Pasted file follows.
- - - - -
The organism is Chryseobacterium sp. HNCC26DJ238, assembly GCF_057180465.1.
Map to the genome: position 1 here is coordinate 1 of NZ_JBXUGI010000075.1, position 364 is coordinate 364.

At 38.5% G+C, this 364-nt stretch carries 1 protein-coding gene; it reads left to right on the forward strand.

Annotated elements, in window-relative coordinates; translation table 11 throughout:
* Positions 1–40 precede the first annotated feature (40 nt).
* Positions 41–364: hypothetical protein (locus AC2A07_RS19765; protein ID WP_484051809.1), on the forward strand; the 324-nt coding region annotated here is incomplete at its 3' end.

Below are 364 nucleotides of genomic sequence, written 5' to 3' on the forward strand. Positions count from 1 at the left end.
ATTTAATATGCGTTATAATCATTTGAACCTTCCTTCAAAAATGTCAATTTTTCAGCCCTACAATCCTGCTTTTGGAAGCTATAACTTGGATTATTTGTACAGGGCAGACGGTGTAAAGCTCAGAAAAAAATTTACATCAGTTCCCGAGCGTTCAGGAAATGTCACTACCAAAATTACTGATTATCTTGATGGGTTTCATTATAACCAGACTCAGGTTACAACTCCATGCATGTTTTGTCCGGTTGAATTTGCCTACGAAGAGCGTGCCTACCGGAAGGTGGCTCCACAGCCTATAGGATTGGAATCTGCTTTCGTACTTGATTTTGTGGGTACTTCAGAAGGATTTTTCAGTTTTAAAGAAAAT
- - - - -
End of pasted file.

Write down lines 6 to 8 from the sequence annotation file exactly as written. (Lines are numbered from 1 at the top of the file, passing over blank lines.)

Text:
* Positions 41–364: hypothetical protein (locus AC2A07_RS19765; protein ID WP_484051809.1), on the forward strand; the 324-nt coding region annotated here is incomplete at its 3' end.

Below are 364 nucleotides of genomic sequence, written 5' to 3' on the forward strand. Positions count from 1 at the left end.
ATTTAATATGCGTTATAATCATTTGAACCTTCCTTCAAAAATGTCAATTTTTCAGCCCTACAATCCTGCTTTTGGAAGCTATAACTTGGATTATTTGTACAGGGCAGACGGTGTAAAGCTCAGAAAAAAATTTACATCAGTTCCCGAGCGTTCAGGAAATGTCACTACCAAAATTACTGATTATCTTGATGGGTTTCATTATAACCAGACTCAGGTTACAACTCCATGCATGTTTTGTCCGGTTGAATTTGCCTACGAAGAGCGTGCCTACCGGAAGGTGGCTCCACAGCCTATAGGATTGGAATCTGCTTTCGTACTTGATTTTGTGGGTACTTCAGAAGGATTTTTCAGTTTTAAAGAAAAT